23 May 2008

Despite the fact that we were not assigned in any ward in Fabella Hospital, that still didn't help me sleep early last Sunday night. Aris and I promised that we'd sleep around 9:30 (the latest) so we have enough energy for the duty the following day. We hit the sack at around 10 (so much for promises. LOL!) but the last time I checked my watch, it was 10:45 and I still couldn't sleep. I probably dozed off after an hour or so.

So anyway, we got there an hour early, had breakfast at Ministop and headed inside the hospital 10 minutes before 6. My groupmates and I were waiting for our CI (clinical instructor) and we were all hoping for one thing. We were hoping that our CI would be nice and approachable. Thank god, she was. She even told us to go out and get some breakfast and be back after an hour. Whew!

At 7:00, we went back and was asked to change to our scrub suits. We were assigned at the CDR (Cord Dressing Room). For my non-med friends, the baby is brought from the DR (Deliver Room) to the CDR where we make the final cut on the baby's umbilical cord, give the baby his/her first bath and optic antibiotic and finally get the baby's measurements.

We were told to work in pairs, one for doing the cord dressing and the other for jotting down the baby's measurements. Aris and I volunteered to be the first pair (naks! bibong-bibo! LOL) as there was already a baby waiting to be bathed. Our CI demonstrated how it's done so we'd know what to do. I was just shocked when our CI was scrubbing the baby's body so hard and combing the baby's hair like she was trying to pull them out. But I soon realized that if they didn't do it, then the blood and other "stuff" on the baby's body would attract ants and the ants might get in the baby's ears. And I thought she was just being plain brutal. Hehehe!

After an hour and a half, all five of us in the group had 1 case each. We were getting excited everytime we would see another pregnant woman being rolled in the DR (this is where we hung out while waiting for newborns) because it meant a new case for our group. FYI, PRC requires that we each should have 5 cord dressing cases. I had 2 from my previous duty so I still have 3 to go.

There were 3 highlights of our duty and this is one of them: We were particularly thrilled when we found out that one of the mommies was having twins! It's a shame I wasn't able to handle them. I just have a thing for twins. :-) Unfortunately, one of the twins was having a hard time breathing. They had to put his head in this dome so they can give oxygen.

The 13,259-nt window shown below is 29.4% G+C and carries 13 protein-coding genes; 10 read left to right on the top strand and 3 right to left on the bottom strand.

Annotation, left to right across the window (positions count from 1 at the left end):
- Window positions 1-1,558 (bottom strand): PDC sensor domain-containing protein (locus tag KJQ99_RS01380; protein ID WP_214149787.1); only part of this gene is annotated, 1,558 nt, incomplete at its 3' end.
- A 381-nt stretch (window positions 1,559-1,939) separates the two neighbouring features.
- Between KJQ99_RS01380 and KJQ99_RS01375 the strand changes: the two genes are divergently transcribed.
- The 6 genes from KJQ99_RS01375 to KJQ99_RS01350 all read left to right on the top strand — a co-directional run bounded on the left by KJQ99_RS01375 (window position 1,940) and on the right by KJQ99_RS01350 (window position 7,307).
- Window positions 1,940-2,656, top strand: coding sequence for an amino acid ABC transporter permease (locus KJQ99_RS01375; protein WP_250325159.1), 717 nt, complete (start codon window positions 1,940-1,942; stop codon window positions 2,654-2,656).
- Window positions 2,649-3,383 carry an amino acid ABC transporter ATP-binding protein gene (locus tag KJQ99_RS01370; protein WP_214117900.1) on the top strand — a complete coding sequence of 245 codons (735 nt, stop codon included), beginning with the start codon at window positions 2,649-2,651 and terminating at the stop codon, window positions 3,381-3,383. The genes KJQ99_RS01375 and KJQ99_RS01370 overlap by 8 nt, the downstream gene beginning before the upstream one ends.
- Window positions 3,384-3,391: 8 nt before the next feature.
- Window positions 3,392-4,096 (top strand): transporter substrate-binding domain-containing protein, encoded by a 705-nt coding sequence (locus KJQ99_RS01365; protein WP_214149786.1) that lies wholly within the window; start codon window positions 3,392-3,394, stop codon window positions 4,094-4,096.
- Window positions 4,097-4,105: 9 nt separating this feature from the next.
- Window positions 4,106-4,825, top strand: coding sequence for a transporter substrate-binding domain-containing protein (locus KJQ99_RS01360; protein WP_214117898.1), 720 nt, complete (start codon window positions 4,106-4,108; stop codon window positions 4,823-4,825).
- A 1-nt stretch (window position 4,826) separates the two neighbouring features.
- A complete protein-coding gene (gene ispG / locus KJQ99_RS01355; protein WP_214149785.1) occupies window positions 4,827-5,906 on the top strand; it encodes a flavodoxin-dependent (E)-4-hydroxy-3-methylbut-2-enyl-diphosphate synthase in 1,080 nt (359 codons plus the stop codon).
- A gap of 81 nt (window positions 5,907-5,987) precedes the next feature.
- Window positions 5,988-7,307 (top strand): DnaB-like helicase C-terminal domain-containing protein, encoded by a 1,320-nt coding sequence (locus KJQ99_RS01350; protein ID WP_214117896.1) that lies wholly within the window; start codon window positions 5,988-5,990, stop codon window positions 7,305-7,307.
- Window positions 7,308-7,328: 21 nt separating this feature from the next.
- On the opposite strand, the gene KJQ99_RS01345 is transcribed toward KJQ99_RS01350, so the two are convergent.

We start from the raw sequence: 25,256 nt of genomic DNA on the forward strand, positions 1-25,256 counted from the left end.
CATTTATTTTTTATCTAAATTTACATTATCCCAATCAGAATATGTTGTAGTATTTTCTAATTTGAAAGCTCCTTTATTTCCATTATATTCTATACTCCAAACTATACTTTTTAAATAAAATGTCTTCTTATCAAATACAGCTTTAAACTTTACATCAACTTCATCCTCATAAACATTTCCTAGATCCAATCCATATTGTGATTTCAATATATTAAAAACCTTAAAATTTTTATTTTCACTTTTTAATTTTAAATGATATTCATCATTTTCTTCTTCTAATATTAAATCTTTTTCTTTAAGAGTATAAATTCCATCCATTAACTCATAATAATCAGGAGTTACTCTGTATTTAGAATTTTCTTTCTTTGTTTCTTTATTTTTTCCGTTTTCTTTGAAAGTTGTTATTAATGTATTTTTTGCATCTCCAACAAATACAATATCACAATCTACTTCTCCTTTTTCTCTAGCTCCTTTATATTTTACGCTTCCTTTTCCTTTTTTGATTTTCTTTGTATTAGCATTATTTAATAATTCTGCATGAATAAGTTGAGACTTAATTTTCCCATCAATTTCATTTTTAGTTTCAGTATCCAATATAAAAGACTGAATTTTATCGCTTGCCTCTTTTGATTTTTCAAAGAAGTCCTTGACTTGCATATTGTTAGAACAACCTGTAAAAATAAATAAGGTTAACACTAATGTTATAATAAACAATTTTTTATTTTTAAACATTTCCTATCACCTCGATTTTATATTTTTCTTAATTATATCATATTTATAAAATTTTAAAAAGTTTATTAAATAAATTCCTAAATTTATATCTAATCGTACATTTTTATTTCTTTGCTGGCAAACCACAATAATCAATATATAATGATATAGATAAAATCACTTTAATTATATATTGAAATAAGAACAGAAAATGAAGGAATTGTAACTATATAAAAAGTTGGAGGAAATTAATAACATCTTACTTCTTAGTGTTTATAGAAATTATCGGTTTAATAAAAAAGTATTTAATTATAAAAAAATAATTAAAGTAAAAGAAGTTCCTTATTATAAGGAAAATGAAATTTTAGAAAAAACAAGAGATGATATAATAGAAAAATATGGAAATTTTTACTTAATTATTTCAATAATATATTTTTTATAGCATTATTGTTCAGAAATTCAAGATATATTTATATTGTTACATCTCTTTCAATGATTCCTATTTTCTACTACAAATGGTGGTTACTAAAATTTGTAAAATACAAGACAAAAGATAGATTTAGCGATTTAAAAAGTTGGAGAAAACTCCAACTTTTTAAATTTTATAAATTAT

Second highlight of the duty was when there was a stillborn case. It was a premature birth and the baby died while still in the womb. I almost cried when I saw the lifeless baby on the table. It was a good thing our CI asked me to log our cases so I wasn't the one to do the cord dressing of the dead baby. Otherwise, if it were me doing it, I might cry and it would really be embarrassing.

I was so psyched to see the first few newborns that I totally forgot the possibility that there could also be deaths. I may not be a mother (yet) but I do feel for those moms whose babies have died. Yesterday alone, in our shift, there were I think 5 abortions (unintentional) already. Imagine carrying your baby in your womb only to find out that it's dead already and the doctors and midwives need to take it out. And what's even worse is that after that process, the doctors would have to perform D&C AKA "raspa" to make sure that there aren't any remnants of the baby or the placenta left in the uterus that may cause the mom to bleed.

Third and final highlight of our duty was to be able to witness a normal birth with the aid of the forceps. Our CI told us that we could watch it because we might not get another chance. All five of us went to the DR table and was the patient being prepped for the forceps delivery. I cannot begin to explain my shock how this was done. All I can describe is the head of the baby after being pulled from the mom's "canal". The baby's head literally looked like a conehead. The back of the head was obviously elongated. A small price the baby has to pay for a safe delivery.

So there.... you could just imagine how our day was. We all smelled like sweat, a hint of blood and a dash of lochia(click to see definition). All five of us had two cases each. We wanted to stay longer to complete the required number of cases but our time was up. I really hope we could go back and next time we do, I hope we get to be assigned in the DR. :-)